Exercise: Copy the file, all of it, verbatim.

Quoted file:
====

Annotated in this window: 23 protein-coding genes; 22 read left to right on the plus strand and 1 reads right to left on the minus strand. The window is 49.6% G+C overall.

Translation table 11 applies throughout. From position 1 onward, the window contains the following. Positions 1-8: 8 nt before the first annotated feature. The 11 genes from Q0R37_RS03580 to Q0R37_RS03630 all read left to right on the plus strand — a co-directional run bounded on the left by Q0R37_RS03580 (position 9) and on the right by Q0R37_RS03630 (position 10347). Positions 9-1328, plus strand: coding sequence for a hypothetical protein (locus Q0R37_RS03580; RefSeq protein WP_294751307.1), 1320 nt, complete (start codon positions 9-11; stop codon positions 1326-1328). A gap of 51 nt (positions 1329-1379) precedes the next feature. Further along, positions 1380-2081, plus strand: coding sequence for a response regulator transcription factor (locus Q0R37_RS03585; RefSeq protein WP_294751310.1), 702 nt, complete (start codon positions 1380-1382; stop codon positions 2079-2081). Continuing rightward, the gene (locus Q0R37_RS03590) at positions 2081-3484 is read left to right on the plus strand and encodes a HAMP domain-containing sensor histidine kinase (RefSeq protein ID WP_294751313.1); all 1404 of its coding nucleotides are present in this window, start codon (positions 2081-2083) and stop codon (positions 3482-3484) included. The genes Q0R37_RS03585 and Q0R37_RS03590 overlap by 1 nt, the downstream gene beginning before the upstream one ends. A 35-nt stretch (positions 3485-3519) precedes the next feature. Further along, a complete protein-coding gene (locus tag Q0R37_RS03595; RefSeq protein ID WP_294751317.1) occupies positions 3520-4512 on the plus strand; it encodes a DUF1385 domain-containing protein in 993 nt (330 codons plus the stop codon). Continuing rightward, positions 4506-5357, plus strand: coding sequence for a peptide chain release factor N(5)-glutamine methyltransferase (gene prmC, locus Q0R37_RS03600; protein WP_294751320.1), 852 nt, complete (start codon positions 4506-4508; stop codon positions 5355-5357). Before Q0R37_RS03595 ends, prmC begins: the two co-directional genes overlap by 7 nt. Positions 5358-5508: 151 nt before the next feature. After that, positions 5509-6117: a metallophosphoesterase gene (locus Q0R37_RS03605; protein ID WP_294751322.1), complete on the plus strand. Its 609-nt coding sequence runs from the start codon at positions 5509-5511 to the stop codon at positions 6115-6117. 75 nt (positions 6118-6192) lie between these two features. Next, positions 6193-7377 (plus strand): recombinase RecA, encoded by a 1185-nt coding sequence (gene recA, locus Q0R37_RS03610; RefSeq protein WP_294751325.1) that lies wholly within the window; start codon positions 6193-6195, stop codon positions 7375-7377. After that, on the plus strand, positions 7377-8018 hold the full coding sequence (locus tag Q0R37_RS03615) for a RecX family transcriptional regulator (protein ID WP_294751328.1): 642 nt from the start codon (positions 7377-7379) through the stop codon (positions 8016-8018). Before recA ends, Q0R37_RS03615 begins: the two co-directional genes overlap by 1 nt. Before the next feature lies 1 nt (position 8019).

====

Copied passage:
Annotated in this window: 23 protein-coding genes; 22 read left to right on the plus strand and 1 reads right to left on the minus strand. The window is 49.6% G+C overall.

Translation table 11 applies throughout. From position 1 onward, the window contains the following. Positions 1-8: 8 nt before the first annotated feature. The 11 genes from Q0R37_RS03580 to Q0R37_RS03630 all read left to right on the plus strand — a co-directional run bounded on the left by Q0R37_RS03580 (position 9) and on the right by Q0R37_RS03630 (position 10347). Positions 9-1328, plus strand: coding sequence for a hypothetical protein (locus Q0R37_RS03580; RefSeq protein WP_294751307.1), 1320 nt, complete (start codon positions 9-11; stop codon positions 1326-1328). A gap of 51 nt (positions 1329-1379) precedes the next feature. Further along, positions 1380-2081, plus strand: coding sequence for a response regulator transcription factor (locus Q0R37_RS03585; RefSeq protein WP_294751310.1), 702 nt, complete (start codon positions 1380-1382; stop codon positions 2079-2081). Continuing rightward, the gene (locus Q0R37_RS03590) at positions 2081-3484 is read left to right on the plus strand and encodes a HAMP domain-containing sensor histidine kinase (RefSeq protein ID WP_294751313.1); all 1404 of its coding nucleotides are present in this window, start codon (positions 2081-2083) and stop codon (positions 3482-3484) included. The genes Q0R37_RS03585 and Q0R37_RS03590 overlap by 1 nt, the downstream gene beginning before the upstream one ends. A 35-nt stretch (positions 3485-3519) precedes the next feature. Further along, a complete protein-coding gene (locus tag Q0R37_RS03595; RefSeq protein ID WP_294751317.1) occupies positions 3520-4512 on the plus strand; it encodes a DUF1385 domain-containing protein in 993 nt (330 codons plus the stop codon). Continuing rightward, positions 4506-5357, plus strand: coding sequence for a peptide chain release factor N(5)-glutamine methyltransferase (gene prmC, locus Q0R37_RS03600; protein WP_294751320.1), 852 nt, complete (start codon positions 4506-4508; stop codon positions 5355-5357). Before Q0R37_RS03595 ends, prmC begins: the two co-directional genes overlap by 7 nt. Positions 5358-5508: 151 nt before the next feature. After that, positions 5509-6117: a metallophosphoesterase gene (locus Q0R37_RS03605; protein ID WP_294751322.1), complete on the plus strand. Its 609-nt coding sequence runs from the start codon at positions 5509-5511 to the stop codon at positions 6115-6117. 75 nt (positions 6118-6192) lie between these two features. Next, positions 6193-7377 (plus strand): recombinase RecA, encoded by a 1185-nt coding sequence (gene recA, locus Q0R37_RS03610; RefSeq protein WP_294751325.1) that lies wholly within the window; start codon positions 6193-6195, stop codon positions 7375-7377. After that, on the plus strand, positions 7377-8018 hold the full coding sequence (locus tag Q0R37_RS03615) for a RecX family transcriptional regulator (protein ID WP_294751328.1): 642 nt from the start codon (positions 7377-7379) through the stop codon (positions 8016-8018). Before recA ends, Q0R37_RS03615 begins: the two co-directional genes overlap by 1 nt. Before the next feature lies 1 nt (position 8019).